The Hewlett Packard 12c financial

calculator is a pretty handy, pretty sophisticated tool. In fact you can do

net present value and internal rate of return calculations on this calculator.

This video will walk you through using the blue keyboard and the gold

keyboard to make those calculations. First of all, big picture, why do we need

to know the net present value? Why do we need to know internal rate of return?

Remember on a company’s balance sheet on the right hand side is what it owes. And

then the difference between what it owns, on the left-hand side, and what it owes,

on the right hand side, is the equity in the business. And all this capital on the

right-hand side of the balance sheet has a cost. We’ll calculate the after-tax cost

of money on the right-hand side. That’s called the weighted average cost of

capital and we’ll need to earn at least that much when we put new assets on the

left hand side. So I’m gonna try to remember to put a link in the

description of this video that will send you to a short video about calculating

weighted average cost of capital. But big picture, we’re trying to put assets on

the balance sheet that earn more than what our capital costs us. When we’re

doing net present value and internal rate of return calculations, we’re gonna

use the blue keyboard, specifically the G CFo, the G CFj and the G Nj. This CFo

is for the initial cash flow. This is for each of the future cash flows and if your cash flow repeats, we’ll use the Nj. It isn’t 100% necessary

that you know this, but what the calculator is gonna do is it’s gonna

take that information that we give it and it’s gonna store it. For instance, that

CFo data is in this register here – zero. The first cash flow will be in the

register one, register two, register three, etc. And if we go past ten, it’ll use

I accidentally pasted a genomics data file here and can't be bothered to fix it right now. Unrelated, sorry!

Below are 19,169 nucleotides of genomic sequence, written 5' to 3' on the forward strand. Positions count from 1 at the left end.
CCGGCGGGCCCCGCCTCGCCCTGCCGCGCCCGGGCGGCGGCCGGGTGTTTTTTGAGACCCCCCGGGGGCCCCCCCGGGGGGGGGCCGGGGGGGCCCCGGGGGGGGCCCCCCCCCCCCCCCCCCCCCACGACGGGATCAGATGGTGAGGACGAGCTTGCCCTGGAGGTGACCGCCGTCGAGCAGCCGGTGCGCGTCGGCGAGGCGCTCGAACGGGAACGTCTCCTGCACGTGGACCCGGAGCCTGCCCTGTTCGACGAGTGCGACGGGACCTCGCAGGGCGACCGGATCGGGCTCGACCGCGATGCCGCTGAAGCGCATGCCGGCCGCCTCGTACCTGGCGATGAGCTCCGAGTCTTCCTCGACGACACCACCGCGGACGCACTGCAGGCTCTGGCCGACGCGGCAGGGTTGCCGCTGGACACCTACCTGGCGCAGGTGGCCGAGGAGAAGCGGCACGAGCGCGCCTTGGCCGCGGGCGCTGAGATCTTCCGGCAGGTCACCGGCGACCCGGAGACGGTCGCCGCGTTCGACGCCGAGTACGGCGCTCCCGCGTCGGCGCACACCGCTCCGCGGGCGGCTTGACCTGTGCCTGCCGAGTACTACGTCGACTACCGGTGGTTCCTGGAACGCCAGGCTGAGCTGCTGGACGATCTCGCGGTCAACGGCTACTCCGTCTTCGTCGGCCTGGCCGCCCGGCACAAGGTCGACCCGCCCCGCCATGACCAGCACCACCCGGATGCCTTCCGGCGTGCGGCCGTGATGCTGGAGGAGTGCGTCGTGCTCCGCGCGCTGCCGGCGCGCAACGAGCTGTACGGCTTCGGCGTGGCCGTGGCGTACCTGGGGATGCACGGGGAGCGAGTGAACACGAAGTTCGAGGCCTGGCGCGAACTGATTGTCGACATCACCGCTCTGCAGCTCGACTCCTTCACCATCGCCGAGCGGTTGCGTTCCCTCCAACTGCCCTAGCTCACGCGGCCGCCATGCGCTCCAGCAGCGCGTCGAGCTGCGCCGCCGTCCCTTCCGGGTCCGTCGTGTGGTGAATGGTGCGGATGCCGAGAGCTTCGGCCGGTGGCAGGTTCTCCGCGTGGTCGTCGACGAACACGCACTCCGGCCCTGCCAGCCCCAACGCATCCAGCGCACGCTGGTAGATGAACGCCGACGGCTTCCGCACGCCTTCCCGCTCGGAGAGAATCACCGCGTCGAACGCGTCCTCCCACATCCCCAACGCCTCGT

point zero for eleven, point one for twelve, etc. And even if we run out of

those storage registers, the calculator is going to use the FV as, kind of like, a

last stop for memory storage. It’s also going to

use this “n” key to index all the things that we’re doing. And you only need to know

that all that information if you ever have to go back and change anything. Okay,

let’s pretend like we’ve figured out that our weighted average cost of

capital is 8% – our money on the right-hand side of our balance sheet

costs us 8%. We want to enter into projects, we want to make investments, we

want to do things on the left-hand side of the balance sheet that return more

than 8%. So let’s put these hypothetical cash flows into our calculator. I’m gonna

hit F clear registers. Technically you don’t have to do that because the

calculator is supposed to be smart enough to only use the new stuff that

you put in. But I just like to start with a clean slate every time. So 130,000

dollars is the initial cash flow OUT. So we’re gonna change the sign to make

that cash out and then we’re gonna hit G CFo. So we’ve told the calculator the initial cash outflow is one hundred and thirty

thousand dollars. Next is seven thousand dollars IN. Seven

thousand dollars G CFj. It doesn’t repeat. Ten thousand dollars out, so we’ll

change the sign on it G CFj. And so the facts are usually we buy a new

machine and after the first year we have to remodel it, so we have to invest some

cash. Then we get twenty thousand dollars three years in a row. So twenty thousand

dollars. There, I could hit twenty thousand dollars CFj, twenty thousand

CFj, twenty thousand dollars CFj, but there’s a shortcut key. i can just hit

three G Nj and that tells the calculator this is a group cash flow (a repeating